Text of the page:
You should have a strong sense of who your audience really is compile a valuable list of keywords that searchers use to tap into the content of your niche that’s the time when you are ready to collect information and media sources.
There are several other RSS readers on the market, and the one you may already be comfortable using with is quite ineffective. Netvibes has a robust feature set and some amazing premium options; Feedly is another quality reader. And there are excellent options for mobile devices, such as Flipboard. But for “gold standard” purposes, use Google Reader, as it’s the most-used of all the readers out there.
Before you jump right in, let’s point something out that may already be obvious to you. Google connects all of its core services: Youtube, Blogger, Reader, and Google+ through a single Google account. In your Gmail account once you’re logged in, you can access all of Google’s services seamlessly.
You should have a unique Gmail account for each niche you market your product. Especially if you intend on engaging in Youtube and Google+, it makes perfect sense to have a different Gmail account for each “brand identity” you may be marketing in.
So first off, open a new Gmail account if this is a new niche. Try to grab a version of your domain. For example, if your domain is dogtraining.com, try to get email@example.com.
With that little bit of business out of the way, head to Google Reader. The easiest way to access it is through the top navigation in Gmail, under the “More” tab.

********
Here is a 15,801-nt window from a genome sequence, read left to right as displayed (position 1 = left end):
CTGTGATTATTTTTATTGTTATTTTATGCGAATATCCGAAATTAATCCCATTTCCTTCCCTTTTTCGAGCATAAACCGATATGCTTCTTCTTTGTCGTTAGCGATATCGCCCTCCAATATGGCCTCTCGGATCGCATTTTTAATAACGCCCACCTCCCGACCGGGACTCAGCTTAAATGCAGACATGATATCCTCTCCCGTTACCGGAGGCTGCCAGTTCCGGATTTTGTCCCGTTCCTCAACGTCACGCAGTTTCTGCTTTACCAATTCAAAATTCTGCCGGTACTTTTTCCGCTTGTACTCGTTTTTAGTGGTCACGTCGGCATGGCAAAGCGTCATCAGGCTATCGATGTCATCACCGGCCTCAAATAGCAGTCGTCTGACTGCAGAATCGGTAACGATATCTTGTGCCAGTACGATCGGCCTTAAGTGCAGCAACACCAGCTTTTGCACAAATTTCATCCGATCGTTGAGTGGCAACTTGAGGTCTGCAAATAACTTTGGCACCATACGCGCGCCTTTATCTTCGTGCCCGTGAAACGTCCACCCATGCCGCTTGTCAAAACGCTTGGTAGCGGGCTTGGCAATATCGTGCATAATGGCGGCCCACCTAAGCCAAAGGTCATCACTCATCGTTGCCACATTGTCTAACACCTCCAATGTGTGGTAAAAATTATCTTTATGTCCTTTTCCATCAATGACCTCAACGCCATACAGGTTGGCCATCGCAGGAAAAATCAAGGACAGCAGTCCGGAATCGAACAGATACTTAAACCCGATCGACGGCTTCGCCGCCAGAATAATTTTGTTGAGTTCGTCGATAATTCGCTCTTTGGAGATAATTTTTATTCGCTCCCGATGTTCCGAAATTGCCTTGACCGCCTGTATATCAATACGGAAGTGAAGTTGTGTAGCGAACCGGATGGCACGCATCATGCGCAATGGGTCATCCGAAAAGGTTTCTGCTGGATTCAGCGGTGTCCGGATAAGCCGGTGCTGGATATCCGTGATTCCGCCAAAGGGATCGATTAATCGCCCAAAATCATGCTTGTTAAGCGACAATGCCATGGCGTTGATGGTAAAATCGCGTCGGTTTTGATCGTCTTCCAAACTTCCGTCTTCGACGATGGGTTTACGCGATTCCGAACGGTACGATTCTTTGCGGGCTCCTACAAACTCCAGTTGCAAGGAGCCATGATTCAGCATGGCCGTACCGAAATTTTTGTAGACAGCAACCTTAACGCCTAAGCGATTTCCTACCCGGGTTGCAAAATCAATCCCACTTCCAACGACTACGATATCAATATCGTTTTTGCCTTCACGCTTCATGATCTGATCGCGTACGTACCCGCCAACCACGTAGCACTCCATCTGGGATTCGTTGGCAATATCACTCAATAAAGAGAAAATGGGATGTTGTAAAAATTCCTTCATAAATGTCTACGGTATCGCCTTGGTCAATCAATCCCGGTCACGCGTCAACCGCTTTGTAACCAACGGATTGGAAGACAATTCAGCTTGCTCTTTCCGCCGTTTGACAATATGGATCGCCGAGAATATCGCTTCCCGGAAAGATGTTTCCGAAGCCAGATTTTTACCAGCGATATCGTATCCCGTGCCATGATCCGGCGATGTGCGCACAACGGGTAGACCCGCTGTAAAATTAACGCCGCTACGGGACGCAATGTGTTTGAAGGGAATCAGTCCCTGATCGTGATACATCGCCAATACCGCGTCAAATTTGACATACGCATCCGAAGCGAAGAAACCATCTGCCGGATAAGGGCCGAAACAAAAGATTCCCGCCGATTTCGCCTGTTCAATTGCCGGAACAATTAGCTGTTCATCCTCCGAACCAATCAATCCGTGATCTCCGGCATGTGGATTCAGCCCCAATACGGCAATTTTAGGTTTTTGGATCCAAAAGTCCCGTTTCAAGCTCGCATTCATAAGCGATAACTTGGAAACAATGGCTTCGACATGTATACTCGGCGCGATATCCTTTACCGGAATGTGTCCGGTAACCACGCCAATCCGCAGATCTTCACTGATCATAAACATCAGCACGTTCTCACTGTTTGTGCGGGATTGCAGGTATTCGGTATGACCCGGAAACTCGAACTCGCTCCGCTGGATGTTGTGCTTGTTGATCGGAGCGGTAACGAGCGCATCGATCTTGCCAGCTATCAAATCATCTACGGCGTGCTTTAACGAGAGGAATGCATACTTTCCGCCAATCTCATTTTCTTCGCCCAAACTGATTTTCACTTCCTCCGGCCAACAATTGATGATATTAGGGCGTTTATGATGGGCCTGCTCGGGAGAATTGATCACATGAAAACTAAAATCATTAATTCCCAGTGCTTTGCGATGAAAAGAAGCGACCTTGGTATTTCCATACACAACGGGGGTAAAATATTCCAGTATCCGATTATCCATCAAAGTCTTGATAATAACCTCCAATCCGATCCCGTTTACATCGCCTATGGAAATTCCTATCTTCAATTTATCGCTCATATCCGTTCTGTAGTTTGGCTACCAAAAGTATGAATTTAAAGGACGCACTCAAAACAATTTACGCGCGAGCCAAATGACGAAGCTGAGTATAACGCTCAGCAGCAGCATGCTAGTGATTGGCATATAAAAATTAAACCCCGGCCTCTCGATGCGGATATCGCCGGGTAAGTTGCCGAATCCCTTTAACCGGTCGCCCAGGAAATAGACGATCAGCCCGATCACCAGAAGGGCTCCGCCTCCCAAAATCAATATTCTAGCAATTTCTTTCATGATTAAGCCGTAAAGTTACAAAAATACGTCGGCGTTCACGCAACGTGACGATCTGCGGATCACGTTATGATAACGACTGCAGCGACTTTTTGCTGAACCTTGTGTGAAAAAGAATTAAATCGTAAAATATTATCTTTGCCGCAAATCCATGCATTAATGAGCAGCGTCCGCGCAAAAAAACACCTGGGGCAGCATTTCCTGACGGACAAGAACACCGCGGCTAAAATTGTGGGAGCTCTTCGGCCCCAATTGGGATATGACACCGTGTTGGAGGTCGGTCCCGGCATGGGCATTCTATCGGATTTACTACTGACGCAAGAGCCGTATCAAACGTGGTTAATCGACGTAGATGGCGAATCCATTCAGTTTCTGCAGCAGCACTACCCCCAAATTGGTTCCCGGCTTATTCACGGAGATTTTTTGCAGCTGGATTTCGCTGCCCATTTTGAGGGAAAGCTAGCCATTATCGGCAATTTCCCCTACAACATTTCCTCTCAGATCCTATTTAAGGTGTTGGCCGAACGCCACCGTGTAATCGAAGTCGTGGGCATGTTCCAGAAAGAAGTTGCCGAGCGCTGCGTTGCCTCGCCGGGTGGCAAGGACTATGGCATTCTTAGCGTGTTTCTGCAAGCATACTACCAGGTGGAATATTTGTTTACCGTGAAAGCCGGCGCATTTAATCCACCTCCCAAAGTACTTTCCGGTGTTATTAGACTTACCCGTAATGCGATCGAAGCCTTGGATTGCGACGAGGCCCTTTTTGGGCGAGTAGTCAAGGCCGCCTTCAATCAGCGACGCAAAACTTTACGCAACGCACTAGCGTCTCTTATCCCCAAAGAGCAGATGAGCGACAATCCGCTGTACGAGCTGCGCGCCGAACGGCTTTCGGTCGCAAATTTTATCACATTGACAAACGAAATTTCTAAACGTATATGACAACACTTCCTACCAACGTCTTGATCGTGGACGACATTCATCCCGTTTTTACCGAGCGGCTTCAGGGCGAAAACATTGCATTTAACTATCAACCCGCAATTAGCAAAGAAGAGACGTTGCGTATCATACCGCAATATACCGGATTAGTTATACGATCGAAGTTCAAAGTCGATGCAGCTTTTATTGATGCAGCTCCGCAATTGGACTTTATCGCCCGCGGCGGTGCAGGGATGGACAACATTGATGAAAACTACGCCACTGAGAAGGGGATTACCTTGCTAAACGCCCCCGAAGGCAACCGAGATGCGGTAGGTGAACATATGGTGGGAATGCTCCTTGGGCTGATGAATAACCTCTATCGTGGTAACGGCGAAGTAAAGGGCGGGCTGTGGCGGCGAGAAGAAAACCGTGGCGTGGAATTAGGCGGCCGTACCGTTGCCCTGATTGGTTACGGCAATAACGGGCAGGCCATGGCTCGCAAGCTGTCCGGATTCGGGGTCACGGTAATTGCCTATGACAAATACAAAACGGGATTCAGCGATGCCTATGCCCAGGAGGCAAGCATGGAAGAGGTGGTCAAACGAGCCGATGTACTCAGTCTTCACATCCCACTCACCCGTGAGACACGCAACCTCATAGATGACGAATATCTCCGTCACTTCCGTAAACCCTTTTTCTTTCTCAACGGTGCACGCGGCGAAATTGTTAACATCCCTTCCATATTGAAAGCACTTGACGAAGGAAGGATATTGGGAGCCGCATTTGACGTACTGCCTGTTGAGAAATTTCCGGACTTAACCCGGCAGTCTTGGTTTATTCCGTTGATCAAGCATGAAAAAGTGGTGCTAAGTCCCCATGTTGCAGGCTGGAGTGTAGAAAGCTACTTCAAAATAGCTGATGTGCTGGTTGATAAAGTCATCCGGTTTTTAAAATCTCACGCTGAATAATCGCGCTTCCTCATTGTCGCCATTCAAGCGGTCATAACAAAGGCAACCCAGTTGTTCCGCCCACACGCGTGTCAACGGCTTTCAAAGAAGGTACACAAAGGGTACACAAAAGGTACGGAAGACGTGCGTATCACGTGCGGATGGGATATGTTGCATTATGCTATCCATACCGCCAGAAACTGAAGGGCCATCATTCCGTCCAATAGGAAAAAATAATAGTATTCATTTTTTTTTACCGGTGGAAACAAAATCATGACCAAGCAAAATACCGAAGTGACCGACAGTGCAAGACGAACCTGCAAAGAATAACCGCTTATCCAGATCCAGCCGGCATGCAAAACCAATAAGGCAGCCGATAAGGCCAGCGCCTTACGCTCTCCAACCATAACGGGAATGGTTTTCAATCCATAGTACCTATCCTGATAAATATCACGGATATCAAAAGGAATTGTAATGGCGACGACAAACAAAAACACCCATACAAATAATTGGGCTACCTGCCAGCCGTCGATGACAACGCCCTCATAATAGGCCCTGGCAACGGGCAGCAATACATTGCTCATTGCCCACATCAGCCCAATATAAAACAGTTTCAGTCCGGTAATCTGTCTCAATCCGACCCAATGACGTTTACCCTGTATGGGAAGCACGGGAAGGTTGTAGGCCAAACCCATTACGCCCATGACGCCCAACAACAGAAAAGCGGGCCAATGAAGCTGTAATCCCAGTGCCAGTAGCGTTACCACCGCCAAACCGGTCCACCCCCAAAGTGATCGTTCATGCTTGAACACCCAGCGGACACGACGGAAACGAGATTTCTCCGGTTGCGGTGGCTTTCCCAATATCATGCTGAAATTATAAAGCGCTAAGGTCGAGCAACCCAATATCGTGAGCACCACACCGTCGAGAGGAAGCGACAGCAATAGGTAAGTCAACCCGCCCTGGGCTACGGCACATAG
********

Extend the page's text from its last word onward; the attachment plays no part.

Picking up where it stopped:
If this is a new account, or if you’ve never used Google Reader before, you’ll find it quite bare. Don’t worry, we’re about to fill them up!
Here are a few ways to get feeds loaded into your Reader:
Let Google guide you. Click on “Browse for stuff”. You can:
1) Search by keyword;
2) Browse and subscribe to feeds bundled by market leaders;
3) Browse and subscribe to feeds bundled by Google.
Enter RSS feeds directly or just a URL. Start hitting the new Subscribe button and those feeds will be automatically added to your subscriptions.
Now click on any of your subscriptions (on the left hand side) and you now see feeds from vaious sources.
If you don’t like the “Comfortable” view. Play around with the settings. It may take trying out the various layouts to determine which best suits your reading style. Preferably the “List View” and “Compact” are good for viewing feeds.
You can now add all of the major player RSS feeds into Google Reader, which means you should have from 25 to 50 feeds coming in within a few minutes.
Getting Google Alerts
There’s one more tool we will use to tap directly into our niche’s conversation. That tool is Google Alerts, and it’s an incredibly powerful monitoring and notification system. By telling Google, via keywords, what you want it to track, Alerts will scour the Internet (News, Blogs, Videos, Discussions, and Books) around the clock looking for new content that contains our chosen keywords. In turn, you can receive notifications (as-it-happens, once a day, or once a week) delivered to your inbox or via a feed.
Remember though that alerts are meant to be a resource, and ideally, meant to spark an action on your part. Start slow with just a few choice keywords. See how many daily notifications you receive. If it’s hundreds, then you may need to fine tune your keyword selection.
For example, if fishing is your niche, it’s not recommended to set up an alert for the search query “fishing.” That would likely set off hundreds if not thousands of notifications on a regular basis, many of them not even related to your niche.
Instead, drill into your keyword list more. Go with “salt water fishing” and other Long Tails rather the broad keyword phrases. It’s up to you, of course, and you can always dial up or down the alerts by the broadness or focus of your keywords.
By setting up Google Reader and Google Alerts you bring in as many relevant RSS feeds as possible you can monitor your niche properly.